By Ken Reed
According to a new study conducted by Ryan Brewer, an associate professor of finance at Indiana University-Purdue University Columbus, and published in the Wall Street Journal, Ohio State’s football program is valued at $1.5 billion. $1.5 billion!
Brewer’s analysis was based on what a college football program “would be worth on the open market if sold like a professional sports franchise.”
The rest of the top five included, Texas at $1.24 billion, Oklahoma at $1 billion, Alabama at $930,000 and LSU at $910,927.
Brewer said cash flows (a 24 percent increase) and revenues (19 percent) for college football programs are up since his last study in 2015.
Meanwhile, the athletes that produce the product on the field are still considered “amateurs” by the NCAA and thus, not allowed to receive financial compensation beyond the cost of attendance at their respective big-time universities. Millions of dollars flow into Power Five conference football programs. But unlike the NFL, very few of those dollars make their way to the players.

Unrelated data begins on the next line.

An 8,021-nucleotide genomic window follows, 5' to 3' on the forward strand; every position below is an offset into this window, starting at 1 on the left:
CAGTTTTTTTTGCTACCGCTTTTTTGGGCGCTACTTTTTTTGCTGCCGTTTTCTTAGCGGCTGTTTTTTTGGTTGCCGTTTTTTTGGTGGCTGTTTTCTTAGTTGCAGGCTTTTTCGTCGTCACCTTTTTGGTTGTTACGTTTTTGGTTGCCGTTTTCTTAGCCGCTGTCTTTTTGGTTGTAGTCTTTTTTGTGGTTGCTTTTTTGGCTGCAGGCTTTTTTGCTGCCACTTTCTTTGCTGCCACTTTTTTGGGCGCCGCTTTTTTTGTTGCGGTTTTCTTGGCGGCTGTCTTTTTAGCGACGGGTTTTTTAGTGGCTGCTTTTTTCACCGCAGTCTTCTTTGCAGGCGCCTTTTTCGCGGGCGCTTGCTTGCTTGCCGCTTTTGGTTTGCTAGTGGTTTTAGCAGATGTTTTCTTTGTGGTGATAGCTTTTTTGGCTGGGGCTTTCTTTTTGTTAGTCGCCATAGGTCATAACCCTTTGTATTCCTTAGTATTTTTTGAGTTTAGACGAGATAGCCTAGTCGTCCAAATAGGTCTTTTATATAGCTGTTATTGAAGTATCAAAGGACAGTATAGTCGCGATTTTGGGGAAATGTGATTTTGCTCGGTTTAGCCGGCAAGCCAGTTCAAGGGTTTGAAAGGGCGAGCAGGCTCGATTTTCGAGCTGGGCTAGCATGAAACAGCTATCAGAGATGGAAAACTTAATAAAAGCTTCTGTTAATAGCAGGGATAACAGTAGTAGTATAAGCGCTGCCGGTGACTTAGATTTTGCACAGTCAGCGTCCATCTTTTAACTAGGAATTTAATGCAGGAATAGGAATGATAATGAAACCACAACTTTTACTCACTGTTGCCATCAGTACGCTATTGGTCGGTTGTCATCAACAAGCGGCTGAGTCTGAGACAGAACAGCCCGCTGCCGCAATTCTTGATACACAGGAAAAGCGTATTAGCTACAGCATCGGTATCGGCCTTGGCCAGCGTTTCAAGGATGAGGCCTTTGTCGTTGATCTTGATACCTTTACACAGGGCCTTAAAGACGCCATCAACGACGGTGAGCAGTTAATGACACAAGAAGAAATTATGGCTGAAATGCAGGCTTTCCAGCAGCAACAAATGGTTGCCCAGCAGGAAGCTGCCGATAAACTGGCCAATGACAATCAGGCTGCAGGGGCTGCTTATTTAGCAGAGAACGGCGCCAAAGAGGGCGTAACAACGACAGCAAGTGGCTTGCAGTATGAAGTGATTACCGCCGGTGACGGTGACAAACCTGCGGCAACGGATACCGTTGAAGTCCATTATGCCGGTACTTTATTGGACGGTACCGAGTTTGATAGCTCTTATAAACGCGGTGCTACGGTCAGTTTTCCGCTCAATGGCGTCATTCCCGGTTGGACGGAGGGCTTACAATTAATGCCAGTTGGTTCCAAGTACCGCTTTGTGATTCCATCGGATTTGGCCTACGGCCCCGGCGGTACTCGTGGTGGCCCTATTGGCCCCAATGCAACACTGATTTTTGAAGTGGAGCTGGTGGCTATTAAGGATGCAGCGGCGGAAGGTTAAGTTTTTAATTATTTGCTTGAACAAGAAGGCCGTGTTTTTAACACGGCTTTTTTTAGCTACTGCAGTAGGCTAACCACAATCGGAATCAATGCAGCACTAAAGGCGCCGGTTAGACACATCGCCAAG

Everybody involved with big-time college football is making big-time money … that is, except for the athletes themselves.
How can this not be a classic case of economic injustice?
— Ken Reed, Sports Policy Director, League of FansPrint
- League of Fans is a sports reform project founded by Ralph Nader to fight for the higher principles of justice, fair play, equal opportunity and civil rights in sports; and to encourage safety and civic responsibility in sports industry and culture.